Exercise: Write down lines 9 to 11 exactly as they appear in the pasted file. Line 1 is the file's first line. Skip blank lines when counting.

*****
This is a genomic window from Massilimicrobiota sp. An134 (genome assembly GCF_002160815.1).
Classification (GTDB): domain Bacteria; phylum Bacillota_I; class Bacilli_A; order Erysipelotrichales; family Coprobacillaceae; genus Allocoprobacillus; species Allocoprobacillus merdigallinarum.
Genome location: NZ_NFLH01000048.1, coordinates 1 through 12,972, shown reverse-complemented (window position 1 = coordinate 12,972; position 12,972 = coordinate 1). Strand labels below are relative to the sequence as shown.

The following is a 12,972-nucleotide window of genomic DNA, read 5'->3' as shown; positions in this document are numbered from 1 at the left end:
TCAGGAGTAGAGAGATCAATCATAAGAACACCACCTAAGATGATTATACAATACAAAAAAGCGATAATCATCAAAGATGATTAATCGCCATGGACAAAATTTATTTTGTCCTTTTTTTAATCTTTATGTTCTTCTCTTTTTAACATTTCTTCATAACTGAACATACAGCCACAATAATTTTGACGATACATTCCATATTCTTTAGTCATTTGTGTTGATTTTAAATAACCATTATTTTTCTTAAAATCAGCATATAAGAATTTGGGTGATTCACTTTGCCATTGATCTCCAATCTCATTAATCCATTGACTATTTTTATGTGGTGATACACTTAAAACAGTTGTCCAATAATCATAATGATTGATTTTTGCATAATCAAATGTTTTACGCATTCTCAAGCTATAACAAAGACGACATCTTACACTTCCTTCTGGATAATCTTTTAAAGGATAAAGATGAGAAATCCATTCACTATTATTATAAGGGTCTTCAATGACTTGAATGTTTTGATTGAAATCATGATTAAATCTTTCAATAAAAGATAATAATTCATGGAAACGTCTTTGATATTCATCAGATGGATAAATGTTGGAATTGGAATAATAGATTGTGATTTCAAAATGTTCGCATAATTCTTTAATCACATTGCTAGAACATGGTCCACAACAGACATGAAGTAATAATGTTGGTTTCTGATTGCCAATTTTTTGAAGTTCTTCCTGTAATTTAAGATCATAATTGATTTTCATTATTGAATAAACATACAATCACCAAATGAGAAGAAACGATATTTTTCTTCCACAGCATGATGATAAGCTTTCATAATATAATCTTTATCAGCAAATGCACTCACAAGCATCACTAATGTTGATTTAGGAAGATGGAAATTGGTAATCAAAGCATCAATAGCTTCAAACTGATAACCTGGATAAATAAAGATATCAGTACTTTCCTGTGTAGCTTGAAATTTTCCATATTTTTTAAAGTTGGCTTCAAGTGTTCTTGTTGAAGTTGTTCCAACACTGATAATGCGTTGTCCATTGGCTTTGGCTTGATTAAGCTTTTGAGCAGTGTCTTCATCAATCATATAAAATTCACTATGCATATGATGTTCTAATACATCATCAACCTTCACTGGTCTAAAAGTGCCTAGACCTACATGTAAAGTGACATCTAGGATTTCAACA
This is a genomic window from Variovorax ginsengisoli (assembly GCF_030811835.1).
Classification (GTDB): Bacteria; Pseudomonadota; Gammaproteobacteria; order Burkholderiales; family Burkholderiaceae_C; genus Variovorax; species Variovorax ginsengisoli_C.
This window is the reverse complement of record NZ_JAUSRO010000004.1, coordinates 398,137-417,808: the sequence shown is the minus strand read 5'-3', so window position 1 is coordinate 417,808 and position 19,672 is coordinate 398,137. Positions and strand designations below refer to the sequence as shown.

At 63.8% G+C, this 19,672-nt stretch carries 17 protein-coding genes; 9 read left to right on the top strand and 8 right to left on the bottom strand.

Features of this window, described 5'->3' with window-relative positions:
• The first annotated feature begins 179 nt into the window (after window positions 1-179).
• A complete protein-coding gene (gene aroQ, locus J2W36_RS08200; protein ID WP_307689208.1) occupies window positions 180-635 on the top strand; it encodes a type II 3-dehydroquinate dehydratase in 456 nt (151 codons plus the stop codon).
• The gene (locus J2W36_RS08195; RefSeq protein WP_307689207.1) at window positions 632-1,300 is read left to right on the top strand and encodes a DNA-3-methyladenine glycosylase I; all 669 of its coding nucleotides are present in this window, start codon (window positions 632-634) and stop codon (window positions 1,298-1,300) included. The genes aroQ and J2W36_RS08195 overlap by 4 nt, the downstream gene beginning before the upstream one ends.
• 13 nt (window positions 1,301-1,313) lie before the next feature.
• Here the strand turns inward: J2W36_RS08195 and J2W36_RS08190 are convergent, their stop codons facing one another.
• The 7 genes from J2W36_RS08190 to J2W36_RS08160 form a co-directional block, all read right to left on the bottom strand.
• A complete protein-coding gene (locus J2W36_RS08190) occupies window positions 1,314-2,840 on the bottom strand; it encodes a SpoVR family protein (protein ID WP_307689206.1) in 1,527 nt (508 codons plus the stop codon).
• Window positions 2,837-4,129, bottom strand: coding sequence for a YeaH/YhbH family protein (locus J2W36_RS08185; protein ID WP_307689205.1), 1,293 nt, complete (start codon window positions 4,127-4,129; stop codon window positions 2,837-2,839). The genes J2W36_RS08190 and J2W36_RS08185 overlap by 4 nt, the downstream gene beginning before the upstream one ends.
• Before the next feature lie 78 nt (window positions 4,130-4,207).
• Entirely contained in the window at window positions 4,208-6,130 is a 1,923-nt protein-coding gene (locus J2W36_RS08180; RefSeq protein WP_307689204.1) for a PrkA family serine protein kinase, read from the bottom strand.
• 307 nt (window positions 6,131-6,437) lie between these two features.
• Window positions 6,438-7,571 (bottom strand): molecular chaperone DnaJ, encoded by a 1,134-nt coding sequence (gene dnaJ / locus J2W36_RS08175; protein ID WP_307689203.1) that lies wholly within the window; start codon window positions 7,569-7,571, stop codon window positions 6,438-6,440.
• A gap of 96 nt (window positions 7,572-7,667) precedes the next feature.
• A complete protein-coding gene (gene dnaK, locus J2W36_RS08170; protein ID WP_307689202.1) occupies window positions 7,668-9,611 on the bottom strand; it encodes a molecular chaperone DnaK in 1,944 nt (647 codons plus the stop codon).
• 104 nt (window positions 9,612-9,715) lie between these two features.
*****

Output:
At 63.8% G+C, this 19,672-nt stretch carries 17 protein-coding genes; 9 read left to right on the top strand and 8 right to left on the bottom strand.

Features of this window, described 5'->3' with window-relative positions:
• The first annotated feature begins 179 nt into the window (after window positions 1-179).